2. In a lot of stores, sales tax(VAT) is not included in the marked price.

3. The bacon is very streaky and crispy. Gammon is probably nearer to UK bacon

4. Sausages will not be the sausage you are used to!

5. Mustard is burger mustard and not hot at all. Cheese has no flavour and is like rubber, look for Canadian Cheddar!

6. I f hiring a car make sure you take the full insurance, car hire may seem very cheap and this why.

7. If you get stopped by a police officer whilst driving do not exit the vehicle a la UK. Stay in the car with both hands        in     plain view until instructed otherwise and make sure you carry your licence with you.

8. You can undertake on the road and turn right on a red light. Stop signs, make sure you come to a complete stop and wait a few seconds before going (if road is clear of course!). I got pulled for this on a motorcycle as the cop said I didn't put my foot on the ground, I proved him wrong by balancing on the bike!

9. You will struggle to get a decent cup of tea, so get training on the coffee now!

10. The beer is like gnats pee due to the US alcohol regs and is always ice cold. They think you are weird if you drink warm beer and all beers are lager like unless you go for a "dark" beer.

11. Tipping is expected in all food and beer emporiums.

12. Beware of jaywalking, meaning crossing a road anywhere. Use a proper crossing, usually at intersections.

13. You will probably be asked to talk forever and if you are Australian.:)

 

Sounds like a lot but as Biff says they are a real friendly bunch and bend over backwards to help, UK retailers could learn a lot from the customer service in the USA.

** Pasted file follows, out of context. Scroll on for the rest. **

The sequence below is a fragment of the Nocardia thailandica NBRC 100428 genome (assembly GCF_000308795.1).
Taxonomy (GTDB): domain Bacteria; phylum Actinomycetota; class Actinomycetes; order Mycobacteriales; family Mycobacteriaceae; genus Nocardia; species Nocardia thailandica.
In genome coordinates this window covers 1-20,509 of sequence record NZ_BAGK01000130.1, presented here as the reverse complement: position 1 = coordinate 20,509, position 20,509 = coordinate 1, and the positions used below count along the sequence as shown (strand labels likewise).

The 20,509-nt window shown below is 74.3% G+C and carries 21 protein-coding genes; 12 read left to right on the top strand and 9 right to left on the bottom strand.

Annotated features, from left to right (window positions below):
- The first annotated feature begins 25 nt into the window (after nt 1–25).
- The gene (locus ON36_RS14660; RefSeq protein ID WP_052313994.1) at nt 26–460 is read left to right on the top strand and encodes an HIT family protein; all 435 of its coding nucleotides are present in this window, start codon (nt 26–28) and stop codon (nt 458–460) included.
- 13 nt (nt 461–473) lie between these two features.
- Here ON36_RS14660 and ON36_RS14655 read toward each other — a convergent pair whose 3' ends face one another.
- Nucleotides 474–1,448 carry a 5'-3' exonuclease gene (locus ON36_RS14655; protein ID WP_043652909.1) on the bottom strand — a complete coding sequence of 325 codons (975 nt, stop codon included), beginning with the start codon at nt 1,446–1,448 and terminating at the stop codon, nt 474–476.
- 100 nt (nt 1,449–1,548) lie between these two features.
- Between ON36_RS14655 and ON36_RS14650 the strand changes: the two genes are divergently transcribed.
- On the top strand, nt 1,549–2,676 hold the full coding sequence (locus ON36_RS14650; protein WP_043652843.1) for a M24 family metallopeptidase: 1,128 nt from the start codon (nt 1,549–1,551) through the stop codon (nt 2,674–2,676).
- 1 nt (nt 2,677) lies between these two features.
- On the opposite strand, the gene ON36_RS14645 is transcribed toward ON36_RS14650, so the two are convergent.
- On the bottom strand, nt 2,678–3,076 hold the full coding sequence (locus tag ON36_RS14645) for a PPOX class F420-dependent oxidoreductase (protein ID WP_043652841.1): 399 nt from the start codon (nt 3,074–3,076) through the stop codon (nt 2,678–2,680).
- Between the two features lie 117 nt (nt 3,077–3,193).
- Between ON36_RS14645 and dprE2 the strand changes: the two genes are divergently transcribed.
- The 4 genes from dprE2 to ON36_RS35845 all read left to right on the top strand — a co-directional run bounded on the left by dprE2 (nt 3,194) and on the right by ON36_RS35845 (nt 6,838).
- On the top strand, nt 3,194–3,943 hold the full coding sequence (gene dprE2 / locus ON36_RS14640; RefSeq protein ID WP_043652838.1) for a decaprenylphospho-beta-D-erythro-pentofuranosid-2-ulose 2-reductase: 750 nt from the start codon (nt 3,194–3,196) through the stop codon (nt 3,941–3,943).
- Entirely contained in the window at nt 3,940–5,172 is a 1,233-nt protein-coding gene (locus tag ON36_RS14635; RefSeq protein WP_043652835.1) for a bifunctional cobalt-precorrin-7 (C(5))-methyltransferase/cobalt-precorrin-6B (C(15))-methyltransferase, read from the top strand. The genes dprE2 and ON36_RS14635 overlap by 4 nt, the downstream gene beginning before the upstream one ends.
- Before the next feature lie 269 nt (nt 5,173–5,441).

Pete (ex California resident of 7 years)

Edited by petert

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Thanks pete! I will add some more later on. You are correct on all fronts. Sales tax added is around 6-15% and low tip is 10% where high is around 20%.

--biff

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Mud Brick, Funnel Cake and Sordfish is tasty as is mexican food. Catfish is not so good. I have never been able to find a Pork pie in the USA. Kenny Rodgers is about the worst fast food outlet I have ever been in, standard of food similar to poor primary school or NHS hospital food.

I always laugh at the moral turpitude part of the visa waiver - how come Bill clinton manages to get past immigration control?

Don't get ripped off by the hire car "free upgrades"

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I am a Scot from Glasgow.  Live and ride trials in Arizona now.  The trial says Kingman however the trial site it is approximately 20 KM or so away from Kingman on a Indian land with NO public transportation.

People flying in from Europe are best to fly in to Las Vegas and rent a car there as it closer than Phoenix (where I live).

There are NO bikes allowed to be ridden before and during the event so leave the trials bikes at home.

Any question about the area please ask.

Billy

 

 

 

   

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Few more tips. You should pull over and stop for an emergency vehicle on non interstate driving. Not just get out of their way and slow down. If you see or hear an emergency vehicle at an intersection just stop or try and pull over further. 

Our major highways are called interstates. Our side roads are considered routes. For example it might say to take i## to route## with gps. 

Next you will notice an immense amount of bill boards on the interstates. It dawns from a time before the internet where every business wants you to stop on by. Billboard lets you know where they are.

--Biff